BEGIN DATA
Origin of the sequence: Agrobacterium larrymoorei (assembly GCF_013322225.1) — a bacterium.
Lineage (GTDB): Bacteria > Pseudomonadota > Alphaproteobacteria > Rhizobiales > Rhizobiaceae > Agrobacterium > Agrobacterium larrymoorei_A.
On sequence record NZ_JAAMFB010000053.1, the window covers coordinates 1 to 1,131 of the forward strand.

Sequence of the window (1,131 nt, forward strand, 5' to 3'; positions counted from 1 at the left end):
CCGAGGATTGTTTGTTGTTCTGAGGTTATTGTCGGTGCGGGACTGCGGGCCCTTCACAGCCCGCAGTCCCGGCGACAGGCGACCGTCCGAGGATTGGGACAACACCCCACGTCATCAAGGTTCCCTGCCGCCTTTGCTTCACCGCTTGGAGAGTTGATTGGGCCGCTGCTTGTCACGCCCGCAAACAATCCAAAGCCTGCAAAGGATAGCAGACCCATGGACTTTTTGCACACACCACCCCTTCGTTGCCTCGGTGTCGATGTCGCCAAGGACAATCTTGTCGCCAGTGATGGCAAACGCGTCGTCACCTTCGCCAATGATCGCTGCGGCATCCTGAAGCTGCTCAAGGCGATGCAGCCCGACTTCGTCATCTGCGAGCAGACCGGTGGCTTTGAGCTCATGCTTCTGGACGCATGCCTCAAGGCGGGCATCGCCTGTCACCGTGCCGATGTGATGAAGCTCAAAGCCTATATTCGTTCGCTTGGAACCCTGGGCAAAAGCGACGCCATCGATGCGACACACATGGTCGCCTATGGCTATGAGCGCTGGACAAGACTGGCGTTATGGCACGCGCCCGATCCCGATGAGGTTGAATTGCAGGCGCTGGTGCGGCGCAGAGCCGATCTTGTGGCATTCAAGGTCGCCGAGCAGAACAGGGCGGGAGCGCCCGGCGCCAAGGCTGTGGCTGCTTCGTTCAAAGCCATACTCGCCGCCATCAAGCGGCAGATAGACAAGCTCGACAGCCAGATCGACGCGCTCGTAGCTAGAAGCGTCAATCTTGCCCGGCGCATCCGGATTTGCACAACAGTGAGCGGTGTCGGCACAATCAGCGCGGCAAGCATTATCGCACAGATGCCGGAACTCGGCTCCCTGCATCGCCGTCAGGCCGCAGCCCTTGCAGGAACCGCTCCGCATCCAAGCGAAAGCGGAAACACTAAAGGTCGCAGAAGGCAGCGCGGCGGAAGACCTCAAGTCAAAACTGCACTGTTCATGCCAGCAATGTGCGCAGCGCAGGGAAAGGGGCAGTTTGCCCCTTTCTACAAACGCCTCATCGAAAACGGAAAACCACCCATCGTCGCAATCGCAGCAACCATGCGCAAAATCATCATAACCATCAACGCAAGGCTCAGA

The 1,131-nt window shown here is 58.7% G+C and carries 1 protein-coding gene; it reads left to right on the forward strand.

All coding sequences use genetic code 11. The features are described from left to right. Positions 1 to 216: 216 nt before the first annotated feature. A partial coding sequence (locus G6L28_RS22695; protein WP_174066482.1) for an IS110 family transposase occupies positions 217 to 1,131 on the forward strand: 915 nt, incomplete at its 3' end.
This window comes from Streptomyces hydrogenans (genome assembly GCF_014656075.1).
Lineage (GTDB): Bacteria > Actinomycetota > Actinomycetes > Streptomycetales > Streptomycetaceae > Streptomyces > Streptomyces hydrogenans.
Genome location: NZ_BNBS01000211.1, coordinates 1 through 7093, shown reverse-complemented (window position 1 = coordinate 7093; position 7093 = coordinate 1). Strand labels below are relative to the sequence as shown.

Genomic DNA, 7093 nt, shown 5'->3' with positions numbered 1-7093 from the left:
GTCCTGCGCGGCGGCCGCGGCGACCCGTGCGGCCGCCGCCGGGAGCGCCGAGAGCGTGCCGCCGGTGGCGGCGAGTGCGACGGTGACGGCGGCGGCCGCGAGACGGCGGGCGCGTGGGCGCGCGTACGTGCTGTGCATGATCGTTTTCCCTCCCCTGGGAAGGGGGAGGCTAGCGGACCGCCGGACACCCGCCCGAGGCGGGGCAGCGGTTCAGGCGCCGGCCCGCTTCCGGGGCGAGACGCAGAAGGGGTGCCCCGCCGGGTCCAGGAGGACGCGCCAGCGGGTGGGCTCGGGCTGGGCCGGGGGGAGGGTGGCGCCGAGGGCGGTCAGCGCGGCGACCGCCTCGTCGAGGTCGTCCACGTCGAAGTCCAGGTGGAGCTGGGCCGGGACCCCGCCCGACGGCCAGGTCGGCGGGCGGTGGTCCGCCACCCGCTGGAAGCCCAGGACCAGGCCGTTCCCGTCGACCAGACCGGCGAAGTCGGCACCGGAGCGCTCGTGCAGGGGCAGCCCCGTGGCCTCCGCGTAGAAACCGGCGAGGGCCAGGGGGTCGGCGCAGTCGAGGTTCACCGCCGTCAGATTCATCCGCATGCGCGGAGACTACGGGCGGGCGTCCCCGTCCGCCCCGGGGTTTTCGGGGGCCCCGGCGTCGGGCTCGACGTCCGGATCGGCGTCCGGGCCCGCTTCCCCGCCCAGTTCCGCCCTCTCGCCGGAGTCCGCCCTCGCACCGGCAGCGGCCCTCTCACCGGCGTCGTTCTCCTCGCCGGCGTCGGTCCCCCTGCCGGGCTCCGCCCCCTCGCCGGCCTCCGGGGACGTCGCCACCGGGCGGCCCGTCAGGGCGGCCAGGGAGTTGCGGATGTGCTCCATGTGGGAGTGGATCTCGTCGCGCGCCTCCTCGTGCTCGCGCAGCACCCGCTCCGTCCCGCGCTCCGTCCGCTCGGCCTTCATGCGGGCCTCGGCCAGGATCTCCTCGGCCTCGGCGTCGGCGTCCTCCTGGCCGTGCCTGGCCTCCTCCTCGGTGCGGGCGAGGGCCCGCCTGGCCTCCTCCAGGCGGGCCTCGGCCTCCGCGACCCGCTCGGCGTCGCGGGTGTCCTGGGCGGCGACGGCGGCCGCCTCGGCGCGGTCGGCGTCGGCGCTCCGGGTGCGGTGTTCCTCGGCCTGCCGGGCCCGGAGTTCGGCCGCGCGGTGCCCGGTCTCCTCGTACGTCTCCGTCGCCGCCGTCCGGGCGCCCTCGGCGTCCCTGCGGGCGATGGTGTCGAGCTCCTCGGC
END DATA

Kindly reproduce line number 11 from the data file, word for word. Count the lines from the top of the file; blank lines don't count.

Genomic DNA, 7093 nt, shown 5'->3' with positions numbered 1-7093 from the left: